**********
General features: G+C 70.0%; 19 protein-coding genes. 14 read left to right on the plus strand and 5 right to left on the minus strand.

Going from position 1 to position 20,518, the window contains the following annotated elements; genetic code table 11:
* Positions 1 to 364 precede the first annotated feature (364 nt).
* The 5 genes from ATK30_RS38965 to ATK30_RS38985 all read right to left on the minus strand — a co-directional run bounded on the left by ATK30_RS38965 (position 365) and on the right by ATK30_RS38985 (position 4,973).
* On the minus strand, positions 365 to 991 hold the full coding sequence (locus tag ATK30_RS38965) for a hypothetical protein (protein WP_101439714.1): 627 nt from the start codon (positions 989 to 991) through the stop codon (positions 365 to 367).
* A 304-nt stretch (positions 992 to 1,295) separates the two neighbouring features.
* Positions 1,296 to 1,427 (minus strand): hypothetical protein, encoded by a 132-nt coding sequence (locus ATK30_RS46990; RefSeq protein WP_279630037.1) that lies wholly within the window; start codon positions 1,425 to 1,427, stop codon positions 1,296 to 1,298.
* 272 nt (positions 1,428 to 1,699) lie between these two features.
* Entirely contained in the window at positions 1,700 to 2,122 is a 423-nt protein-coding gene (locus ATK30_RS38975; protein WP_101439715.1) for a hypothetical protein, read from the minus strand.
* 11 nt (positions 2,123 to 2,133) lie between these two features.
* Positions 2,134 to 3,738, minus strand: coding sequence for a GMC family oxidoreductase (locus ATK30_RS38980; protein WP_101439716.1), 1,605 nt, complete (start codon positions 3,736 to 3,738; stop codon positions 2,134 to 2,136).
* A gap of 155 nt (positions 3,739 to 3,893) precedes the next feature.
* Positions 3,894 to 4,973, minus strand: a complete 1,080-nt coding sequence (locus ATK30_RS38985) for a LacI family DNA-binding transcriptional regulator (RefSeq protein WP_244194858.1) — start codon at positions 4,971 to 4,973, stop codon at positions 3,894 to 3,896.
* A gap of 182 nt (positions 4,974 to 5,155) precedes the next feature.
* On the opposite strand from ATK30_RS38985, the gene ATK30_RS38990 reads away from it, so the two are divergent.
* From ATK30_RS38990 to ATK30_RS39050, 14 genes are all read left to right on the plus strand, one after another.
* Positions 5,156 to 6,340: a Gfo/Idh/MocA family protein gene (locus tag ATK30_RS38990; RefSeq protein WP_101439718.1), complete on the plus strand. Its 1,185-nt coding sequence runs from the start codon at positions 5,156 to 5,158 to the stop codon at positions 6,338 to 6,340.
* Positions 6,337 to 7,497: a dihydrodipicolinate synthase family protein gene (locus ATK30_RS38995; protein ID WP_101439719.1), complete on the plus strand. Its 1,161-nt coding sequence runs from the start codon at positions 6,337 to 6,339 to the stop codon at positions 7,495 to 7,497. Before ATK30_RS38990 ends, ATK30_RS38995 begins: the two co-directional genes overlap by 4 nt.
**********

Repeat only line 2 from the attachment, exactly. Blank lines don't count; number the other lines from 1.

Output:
Going from position 1 to position 20,518, the window contains the following annotated elements; genetic code table 11: